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Can an Abusive Relationship Change?

author image Kathryn Rateliff Barr
Rev. Kathryn Rateliff Barr has taught birth, parenting, vaccinations and alternative medicine classes since 1994. She is a pastoral family counselor and has parented birth, step, adopted and foster children. She holds bachelor's degrees in English and history from Centenary College of Louisiana. Studies include midwifery, naturopathy and other alternative therapies.
Can an Abusive Relationship Change?
Young couple reconciling at a table. Photo Credit Christopher Robbins/Photodisc/Getty Images

One in four women will experience domestic violence in the course of a lifetime, psychologist David Adams asserts in “Psychologist: Some Domestic Abusers Want to Change -- and Can." One in 14 men will be abused by a partner, according to the National Coalition Against Domestic Violence. If you or someone you know is in an abusive relationship, you might sometimes wonder whether it’s possible to change it.

Can Change Happen

For an abuser to change, there must be a desire to change, writes therapist Mark Tyrrell in “In an Abusive Relationship? Help Yourself Today” on his website. If the abuser doesn't believe he or she is abusive, there is no motivation to change. The first step is to acknowledge the abusive behavior is wrong and take full responsible for the behavior without blaming anyone else for the abusive actions, psychologist Jill Murray explains in “Can You Help Change an Abuser?” on her website. Most abusers will need help to change.

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The Right Therapy for Change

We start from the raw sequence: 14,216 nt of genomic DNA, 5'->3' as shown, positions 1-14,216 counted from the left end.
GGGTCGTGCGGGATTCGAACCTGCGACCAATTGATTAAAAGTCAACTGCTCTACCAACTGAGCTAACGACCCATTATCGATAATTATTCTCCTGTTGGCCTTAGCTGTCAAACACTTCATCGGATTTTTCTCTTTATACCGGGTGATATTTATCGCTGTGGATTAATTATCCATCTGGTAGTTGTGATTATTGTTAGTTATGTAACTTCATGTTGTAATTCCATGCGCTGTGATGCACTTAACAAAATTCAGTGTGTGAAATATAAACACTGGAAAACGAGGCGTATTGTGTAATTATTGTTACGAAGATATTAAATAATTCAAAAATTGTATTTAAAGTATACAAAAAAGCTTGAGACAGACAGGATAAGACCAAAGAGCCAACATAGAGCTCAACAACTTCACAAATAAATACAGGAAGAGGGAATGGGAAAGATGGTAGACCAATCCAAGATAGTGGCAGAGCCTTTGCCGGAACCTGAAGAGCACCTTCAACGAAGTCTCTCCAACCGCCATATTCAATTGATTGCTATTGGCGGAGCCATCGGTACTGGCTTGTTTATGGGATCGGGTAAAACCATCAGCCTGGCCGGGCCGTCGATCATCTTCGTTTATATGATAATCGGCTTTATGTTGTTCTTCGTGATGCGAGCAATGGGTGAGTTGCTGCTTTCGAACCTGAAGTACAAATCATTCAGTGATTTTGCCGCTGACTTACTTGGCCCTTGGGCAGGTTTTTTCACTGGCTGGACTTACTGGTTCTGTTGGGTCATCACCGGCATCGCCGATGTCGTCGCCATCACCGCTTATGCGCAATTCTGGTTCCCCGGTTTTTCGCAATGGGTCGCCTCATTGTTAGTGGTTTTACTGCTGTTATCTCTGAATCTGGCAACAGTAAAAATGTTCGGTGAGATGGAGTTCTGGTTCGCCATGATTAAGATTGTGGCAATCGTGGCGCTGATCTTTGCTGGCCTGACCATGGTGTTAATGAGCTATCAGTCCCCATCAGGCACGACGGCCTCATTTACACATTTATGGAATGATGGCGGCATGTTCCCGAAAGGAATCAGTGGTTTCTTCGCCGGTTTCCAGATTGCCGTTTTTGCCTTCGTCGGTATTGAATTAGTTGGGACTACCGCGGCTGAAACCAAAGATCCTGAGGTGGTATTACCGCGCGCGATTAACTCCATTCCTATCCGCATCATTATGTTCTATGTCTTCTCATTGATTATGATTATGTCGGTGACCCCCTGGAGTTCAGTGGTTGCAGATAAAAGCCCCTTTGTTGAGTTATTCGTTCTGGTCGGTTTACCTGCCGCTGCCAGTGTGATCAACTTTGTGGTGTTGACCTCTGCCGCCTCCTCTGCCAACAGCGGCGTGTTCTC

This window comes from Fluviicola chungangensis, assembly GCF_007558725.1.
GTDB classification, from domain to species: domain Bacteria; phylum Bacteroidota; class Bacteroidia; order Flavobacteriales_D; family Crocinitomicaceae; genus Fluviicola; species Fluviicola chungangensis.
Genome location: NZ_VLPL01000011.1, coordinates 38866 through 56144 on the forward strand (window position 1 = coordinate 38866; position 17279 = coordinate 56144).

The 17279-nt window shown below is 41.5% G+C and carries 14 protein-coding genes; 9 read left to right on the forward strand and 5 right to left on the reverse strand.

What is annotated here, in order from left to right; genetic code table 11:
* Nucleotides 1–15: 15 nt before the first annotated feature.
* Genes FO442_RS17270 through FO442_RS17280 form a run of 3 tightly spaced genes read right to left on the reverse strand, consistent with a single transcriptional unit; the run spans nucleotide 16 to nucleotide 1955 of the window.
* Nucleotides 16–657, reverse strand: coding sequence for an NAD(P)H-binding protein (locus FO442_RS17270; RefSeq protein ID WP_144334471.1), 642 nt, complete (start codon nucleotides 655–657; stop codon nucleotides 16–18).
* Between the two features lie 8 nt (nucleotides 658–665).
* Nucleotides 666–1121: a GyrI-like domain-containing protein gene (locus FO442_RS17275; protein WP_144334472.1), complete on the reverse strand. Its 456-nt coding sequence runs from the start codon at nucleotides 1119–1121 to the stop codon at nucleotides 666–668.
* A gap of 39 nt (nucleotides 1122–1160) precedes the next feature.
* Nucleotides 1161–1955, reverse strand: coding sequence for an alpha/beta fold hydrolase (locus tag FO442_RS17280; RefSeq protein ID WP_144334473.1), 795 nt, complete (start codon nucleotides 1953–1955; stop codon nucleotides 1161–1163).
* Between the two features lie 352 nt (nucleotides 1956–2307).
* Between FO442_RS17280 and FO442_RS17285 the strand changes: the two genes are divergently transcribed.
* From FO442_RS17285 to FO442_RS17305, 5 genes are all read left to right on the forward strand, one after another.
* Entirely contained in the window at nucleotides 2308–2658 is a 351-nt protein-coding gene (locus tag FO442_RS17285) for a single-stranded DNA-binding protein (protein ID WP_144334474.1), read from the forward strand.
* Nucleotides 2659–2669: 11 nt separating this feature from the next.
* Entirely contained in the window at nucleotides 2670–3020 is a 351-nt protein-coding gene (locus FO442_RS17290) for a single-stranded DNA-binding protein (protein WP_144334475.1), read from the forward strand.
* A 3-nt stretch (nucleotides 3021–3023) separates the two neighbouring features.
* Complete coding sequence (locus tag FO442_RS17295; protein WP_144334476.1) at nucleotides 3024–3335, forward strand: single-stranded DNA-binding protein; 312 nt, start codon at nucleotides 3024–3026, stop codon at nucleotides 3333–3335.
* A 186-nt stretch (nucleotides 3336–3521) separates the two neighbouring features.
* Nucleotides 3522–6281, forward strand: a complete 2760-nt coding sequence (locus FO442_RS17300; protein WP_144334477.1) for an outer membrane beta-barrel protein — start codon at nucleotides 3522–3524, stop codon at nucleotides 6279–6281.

The National Domestic Violence Hotline advises the abusive partner to shoulder responsibility for finding a solution. "One part of changing may involve an abusive partner willingly attending a certified batterer intervention program that focuses on behavior, reflection and accountability," the hotline's website notes. "At the Hotline we don’t recommend couples counseling, anger management, substance abuse programs or mental health treatments for abusers to learn about and deal with their abusive patterns (although oftentimes these can helpfully supplement a batterer intervention program)."

While the abusive partner is going through a process of change, it’s best for the other partner to leave the home and watch from a distance, according to psychologist Kellie Holly. In “Proof of Change in Abuser’s Behavior,” a blog post on the website HealthyPlace, Holly says that allowing the abusive partner to pursue change alone encourages new coping habits.

Changing on the Other Side

If you are a victim of abuse, you can change things by leaving, but your partner might become even more abusive. Enlist help to get out of the relationship, such as having a way to signal you are in trouble, suggests psychologist Phil McGraw in “An Exit Action Plan: Guidelines for Leaving an Abusive Relationship” on his website. Shelters offer more than just a safe place to be. The shelter staff can provide information for counseling for you and any children you have, as well as referrals for employment, housing and medical care. Some shelters can also help with essentials such as food and clothing.

The Bottom Line

For the relationship to change one or both partners must change. Individual counseling can help both of you to recover. You might find counseling especially helpful to avoid returning to the abuser or entering another abusive relationship. No one deserves to be abused, so if the abuser won’t change, the only way to permanently alter the relationship is for the abused partner to leave.

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